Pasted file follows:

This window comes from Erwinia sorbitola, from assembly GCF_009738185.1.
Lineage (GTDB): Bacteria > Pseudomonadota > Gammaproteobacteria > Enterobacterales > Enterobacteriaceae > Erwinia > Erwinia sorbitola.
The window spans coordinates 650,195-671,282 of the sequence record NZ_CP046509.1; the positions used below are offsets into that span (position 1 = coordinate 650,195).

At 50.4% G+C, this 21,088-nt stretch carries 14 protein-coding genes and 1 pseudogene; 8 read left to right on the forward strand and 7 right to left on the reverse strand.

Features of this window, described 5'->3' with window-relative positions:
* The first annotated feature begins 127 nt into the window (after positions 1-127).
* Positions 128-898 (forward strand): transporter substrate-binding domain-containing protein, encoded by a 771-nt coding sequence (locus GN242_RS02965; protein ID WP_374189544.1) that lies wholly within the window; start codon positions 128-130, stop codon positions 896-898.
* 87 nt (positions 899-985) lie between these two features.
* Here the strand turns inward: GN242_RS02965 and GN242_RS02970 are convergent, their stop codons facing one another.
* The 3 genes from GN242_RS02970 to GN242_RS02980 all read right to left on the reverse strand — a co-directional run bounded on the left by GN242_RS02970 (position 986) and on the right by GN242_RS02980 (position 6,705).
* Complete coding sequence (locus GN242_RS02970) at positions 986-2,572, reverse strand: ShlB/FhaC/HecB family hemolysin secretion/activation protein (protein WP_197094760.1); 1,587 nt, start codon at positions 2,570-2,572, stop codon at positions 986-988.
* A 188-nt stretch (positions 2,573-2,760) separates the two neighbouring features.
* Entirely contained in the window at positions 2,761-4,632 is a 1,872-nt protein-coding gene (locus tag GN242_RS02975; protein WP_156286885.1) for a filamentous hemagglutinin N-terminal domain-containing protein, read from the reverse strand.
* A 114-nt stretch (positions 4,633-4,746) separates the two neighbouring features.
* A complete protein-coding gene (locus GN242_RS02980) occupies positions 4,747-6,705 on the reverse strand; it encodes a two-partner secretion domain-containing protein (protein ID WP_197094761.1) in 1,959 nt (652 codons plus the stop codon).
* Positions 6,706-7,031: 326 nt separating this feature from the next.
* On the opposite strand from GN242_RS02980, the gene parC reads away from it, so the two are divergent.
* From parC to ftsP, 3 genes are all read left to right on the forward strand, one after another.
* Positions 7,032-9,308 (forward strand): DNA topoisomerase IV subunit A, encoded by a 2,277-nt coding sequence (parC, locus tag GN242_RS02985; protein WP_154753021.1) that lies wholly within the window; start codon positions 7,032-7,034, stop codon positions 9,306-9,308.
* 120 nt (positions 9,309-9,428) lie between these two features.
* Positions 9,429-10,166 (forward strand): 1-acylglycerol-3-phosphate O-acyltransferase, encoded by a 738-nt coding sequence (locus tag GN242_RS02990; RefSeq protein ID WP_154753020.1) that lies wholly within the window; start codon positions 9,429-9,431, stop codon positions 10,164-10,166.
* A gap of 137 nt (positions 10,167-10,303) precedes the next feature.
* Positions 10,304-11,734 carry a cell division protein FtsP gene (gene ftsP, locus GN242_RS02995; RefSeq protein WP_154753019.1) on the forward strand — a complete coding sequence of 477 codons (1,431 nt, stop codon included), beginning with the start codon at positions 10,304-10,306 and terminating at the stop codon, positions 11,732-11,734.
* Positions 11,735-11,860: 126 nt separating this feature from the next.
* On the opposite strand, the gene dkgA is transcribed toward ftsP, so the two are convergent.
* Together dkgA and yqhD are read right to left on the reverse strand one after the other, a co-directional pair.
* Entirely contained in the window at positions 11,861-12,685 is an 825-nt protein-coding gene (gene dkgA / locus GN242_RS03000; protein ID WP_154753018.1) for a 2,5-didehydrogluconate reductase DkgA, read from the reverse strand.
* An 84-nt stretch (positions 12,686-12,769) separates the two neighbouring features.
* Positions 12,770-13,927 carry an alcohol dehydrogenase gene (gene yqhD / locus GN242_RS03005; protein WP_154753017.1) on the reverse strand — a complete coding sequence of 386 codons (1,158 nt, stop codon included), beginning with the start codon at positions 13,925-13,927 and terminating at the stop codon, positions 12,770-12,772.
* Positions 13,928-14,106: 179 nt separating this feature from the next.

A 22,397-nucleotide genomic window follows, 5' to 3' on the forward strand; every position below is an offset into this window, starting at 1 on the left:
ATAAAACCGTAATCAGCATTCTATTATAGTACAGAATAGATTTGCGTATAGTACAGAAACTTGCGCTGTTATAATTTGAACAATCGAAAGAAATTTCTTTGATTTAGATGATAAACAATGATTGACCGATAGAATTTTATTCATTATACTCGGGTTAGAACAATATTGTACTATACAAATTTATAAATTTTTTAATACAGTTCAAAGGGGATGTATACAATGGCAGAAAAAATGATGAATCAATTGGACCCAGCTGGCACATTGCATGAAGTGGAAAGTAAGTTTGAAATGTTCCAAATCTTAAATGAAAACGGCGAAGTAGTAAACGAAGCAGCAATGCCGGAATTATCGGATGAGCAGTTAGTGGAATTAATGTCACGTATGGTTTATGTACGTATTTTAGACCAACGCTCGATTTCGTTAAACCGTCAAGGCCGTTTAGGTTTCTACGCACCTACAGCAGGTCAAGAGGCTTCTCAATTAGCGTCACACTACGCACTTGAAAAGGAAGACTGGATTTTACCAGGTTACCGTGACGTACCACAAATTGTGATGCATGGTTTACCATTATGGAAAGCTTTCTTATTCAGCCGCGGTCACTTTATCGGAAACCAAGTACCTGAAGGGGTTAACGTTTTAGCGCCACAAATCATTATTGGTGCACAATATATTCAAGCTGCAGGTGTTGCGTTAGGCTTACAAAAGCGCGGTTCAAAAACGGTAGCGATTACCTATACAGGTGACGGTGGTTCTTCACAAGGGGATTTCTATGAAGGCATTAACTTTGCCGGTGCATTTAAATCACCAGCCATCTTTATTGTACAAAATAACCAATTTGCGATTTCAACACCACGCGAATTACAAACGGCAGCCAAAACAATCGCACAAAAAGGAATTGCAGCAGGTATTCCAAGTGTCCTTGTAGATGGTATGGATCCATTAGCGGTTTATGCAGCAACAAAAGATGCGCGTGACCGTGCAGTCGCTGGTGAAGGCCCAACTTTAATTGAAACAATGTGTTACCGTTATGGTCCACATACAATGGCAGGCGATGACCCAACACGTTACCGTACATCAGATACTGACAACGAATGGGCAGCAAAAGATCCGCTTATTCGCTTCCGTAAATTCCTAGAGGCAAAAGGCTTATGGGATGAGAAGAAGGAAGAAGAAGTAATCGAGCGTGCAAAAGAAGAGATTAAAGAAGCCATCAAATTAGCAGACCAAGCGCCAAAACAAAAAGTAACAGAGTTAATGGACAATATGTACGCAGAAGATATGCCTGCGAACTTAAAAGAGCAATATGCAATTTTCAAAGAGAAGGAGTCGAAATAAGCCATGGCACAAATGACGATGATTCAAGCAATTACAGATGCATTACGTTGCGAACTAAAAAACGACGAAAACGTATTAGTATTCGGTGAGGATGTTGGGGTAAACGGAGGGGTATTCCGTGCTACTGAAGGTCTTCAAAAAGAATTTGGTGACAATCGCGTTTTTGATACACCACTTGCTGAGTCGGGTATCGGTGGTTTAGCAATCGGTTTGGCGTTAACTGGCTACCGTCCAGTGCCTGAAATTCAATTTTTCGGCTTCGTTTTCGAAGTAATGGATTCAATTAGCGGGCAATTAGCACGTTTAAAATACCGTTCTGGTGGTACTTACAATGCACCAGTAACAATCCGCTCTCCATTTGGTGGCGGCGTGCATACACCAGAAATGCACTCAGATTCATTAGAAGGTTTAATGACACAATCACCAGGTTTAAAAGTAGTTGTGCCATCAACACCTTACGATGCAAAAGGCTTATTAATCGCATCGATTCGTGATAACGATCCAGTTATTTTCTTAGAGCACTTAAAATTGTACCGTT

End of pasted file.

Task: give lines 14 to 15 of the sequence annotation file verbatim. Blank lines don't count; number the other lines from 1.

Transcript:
* A 114-nt stretch (positions 4,633-4,746) separates the two neighbouring features.
* A complete protein-coding gene (locus GN242_RS02980) occupies positions 4,747-6,705 on the reverse strand; it encodes a two-partner secretion domain-containing protein (protein ID WP_197094761.1) in 1,959 nt (652 codons plus the stop codon).